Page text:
In the debate over whether same-sex marriage should be legalized, we rarely hear direct reference to the male and female anatomies. For its proponents same-sex marriage is a civil right that is currently denied to gays and lesbians; for its opponents same-sex marriage is a threat to the traditional purpose of marriage. At best the opponents of same-sex marriage assume rather than justify the importance of anatomy when they talk about “responsible procreation” and its connection to marriage. No matter that procreation is not legally required of married people and for many it is not even an option; and it is certainly not the case that being heterosexual and married makes one a good parent.
Because both sides of the argument often use abstract language to defend their respective positions, it is easy to forget about the physical criteria that make up the bottom line on whether a pair of consenting adults can marry in the United States (except in the states and Washington, DC where same-sex marriage is legal). Indeed, I refer to “same-sex” rather than “gay” marriage because the possibility of legal marriage between two adults ultimately depends on two objective criteria: whether they are related by blood or adoption (the degrees of relation vary state to state), and whether they are of different sexes. It does not matter whether they are both heterosexual. It’s odd to say, but technically gay people can get married; any avid reader of The Stranger’s “Savage Love” knows that Dan Savage, a gay male, was granted permission to obtain a license for marriage to Amy Jenniges, a gay female. And speaking of advice columnists, ask Slate’s Emily Yoffe how many letters she gets from distressed straight women who discover they are the legal wives of gay men.
So strictly speaking, there is no law preventing gay people from getting married; current law rather prevents two adults with matching private parts from getting married. Why focus on this distinction when it is still the gay population against whom the law discriminates since they are the group who wants to be able to marry people of the same sex? The distinction matters because it sheds light on another group who is not fully protected by current marriage laws: people with intersex.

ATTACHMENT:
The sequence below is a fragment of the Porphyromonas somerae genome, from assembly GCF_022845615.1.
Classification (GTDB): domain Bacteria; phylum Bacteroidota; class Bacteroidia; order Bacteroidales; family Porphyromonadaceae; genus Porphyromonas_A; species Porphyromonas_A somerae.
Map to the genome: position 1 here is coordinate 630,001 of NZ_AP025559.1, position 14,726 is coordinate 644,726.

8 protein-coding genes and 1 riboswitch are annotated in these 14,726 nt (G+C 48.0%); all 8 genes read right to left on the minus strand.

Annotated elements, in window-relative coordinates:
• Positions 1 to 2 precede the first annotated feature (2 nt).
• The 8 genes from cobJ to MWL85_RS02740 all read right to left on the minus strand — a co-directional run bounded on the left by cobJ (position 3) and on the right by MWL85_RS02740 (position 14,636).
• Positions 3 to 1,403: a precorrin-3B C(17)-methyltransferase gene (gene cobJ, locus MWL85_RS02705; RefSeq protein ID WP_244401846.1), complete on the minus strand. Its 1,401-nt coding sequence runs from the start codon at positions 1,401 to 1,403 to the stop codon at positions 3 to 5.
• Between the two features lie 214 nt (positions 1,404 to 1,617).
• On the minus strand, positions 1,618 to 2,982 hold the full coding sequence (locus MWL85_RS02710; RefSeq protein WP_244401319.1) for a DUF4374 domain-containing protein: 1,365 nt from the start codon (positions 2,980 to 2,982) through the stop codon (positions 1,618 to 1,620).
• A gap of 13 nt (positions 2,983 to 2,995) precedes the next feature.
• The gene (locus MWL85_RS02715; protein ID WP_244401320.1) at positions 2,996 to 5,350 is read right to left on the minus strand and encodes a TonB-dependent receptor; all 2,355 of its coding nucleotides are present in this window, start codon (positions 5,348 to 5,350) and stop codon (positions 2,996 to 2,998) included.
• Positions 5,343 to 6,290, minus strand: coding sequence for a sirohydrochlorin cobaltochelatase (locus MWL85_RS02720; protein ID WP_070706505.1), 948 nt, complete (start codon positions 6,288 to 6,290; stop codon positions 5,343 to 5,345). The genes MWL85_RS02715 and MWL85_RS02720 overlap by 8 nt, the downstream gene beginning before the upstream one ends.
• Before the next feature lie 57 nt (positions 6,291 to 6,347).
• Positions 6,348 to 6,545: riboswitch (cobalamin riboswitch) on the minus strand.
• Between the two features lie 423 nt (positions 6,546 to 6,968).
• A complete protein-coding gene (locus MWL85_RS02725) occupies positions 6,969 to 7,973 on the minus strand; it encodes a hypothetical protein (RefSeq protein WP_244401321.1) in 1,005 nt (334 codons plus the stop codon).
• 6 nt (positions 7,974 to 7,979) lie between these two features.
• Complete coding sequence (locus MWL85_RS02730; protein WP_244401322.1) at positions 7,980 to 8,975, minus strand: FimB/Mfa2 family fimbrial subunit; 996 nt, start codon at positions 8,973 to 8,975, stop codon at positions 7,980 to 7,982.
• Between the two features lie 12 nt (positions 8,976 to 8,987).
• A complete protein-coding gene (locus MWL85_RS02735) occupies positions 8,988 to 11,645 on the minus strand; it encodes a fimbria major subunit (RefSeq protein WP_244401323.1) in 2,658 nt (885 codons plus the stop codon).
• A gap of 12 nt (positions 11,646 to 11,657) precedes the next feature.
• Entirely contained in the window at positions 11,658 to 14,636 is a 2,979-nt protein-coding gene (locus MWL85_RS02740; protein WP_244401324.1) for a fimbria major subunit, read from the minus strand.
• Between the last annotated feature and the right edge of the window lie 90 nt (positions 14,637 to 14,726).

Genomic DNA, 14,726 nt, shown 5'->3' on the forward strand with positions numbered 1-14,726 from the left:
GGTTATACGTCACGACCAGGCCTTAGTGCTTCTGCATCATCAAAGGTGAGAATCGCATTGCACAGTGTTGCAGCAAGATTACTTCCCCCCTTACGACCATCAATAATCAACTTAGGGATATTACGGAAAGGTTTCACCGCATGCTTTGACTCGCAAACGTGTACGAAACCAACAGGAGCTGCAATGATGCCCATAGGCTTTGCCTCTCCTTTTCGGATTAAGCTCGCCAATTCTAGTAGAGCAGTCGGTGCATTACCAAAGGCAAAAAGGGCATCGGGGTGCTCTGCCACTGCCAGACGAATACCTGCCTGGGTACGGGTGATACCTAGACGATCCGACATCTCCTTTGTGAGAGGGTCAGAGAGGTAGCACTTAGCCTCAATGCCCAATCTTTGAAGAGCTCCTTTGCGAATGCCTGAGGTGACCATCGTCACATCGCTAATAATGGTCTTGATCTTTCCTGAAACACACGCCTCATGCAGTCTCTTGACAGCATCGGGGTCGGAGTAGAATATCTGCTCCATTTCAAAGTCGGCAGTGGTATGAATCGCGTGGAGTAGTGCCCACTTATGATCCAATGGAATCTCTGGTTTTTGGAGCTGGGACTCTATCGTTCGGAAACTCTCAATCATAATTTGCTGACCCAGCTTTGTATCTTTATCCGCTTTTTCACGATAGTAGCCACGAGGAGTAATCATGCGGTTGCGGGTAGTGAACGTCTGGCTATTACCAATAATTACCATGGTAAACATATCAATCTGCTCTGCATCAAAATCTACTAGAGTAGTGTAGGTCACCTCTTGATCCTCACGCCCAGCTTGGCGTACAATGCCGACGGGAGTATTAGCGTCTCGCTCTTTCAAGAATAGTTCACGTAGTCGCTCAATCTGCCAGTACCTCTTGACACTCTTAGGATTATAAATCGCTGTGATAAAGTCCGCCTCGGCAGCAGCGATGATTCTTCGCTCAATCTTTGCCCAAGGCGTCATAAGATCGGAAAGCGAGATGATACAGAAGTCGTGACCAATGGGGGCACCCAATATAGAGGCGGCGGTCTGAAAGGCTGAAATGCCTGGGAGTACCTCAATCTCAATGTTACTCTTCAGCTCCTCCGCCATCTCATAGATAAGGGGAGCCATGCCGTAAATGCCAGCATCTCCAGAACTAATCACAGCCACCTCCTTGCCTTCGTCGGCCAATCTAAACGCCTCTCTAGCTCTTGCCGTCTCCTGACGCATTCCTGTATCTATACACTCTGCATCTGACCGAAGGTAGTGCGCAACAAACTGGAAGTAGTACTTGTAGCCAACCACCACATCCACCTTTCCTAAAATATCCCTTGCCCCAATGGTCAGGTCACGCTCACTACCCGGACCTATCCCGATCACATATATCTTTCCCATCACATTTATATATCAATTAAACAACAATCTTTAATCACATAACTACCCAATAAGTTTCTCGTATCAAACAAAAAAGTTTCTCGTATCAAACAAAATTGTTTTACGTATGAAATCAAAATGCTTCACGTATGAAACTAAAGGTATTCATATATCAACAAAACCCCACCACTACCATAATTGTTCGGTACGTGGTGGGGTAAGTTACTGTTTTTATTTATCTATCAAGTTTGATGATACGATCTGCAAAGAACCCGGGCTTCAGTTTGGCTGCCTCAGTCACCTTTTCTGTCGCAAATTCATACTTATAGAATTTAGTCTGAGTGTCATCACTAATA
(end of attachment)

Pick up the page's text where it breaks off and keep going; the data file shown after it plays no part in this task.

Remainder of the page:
According to the Intersex Society of North America (ISNA), medical experts report that somewhere between 1 out of 1,500 to 1 in 2,000 babies is born with “born so noticeably atypical in terms of genitalia that a specialist in sex differentiation is called in”. The statistics for the occurrence of specific conditions that fall under the term “intersex” can be found here: http://www.isna.org/faq/frequency. While it is true that most people with intersex do identify as either male or female, their bodies do not always fall neatly under one category or the other; therefore they are not guaranteed full protection under the law if their gender becomes a subject of scrutiny in a courtroom. As Alice Dreger writes on ISNA’s website, “in the late-nineteenth century doctors came across many cases of ‘homosexual marriage’ cased by ‘mistaken sex’ (intersex). A few of them quite actively tried to break up those marriages, marriages they considered ‘unnatural.’” While today it is unlikely that anyone is trolling around for potential “homosexual” marriages, cases where an intersex person’s marriage is deemed void or called into question in the process of divorce or other circumstances are not unheard of.
Speculating on the future of the same-sex marriage debate, Dreger discusses the criteria that might be used were the government pressed to give a definitive anatomical order as to who could marry whom: “ a scientific expert here and a medical expert there will offer up one little gene or one type of anatomical tissue that might be used as a male-female sorting mechanism” but “[t]he fact is, every anatomical bit you think of as female (breasts, XX-chromosomes, even ovarian tissue) can be found on someone who has looked and felt like a male since birth.” The alternative would be to handle marriages for intersex individuals on a case-by-case basis, but this would ultimately come down to matching certain anatomical parts with a gender identity ad hoc, over and over again. Such a process would at best be silly and misguided, and at worst an offensive use and colossal waste of time, money and expertise. As ISNA reports, The International Olympic Committee (IOC) has abandoned its process of “gender verification” because it found it could not consistently determine who was male or female.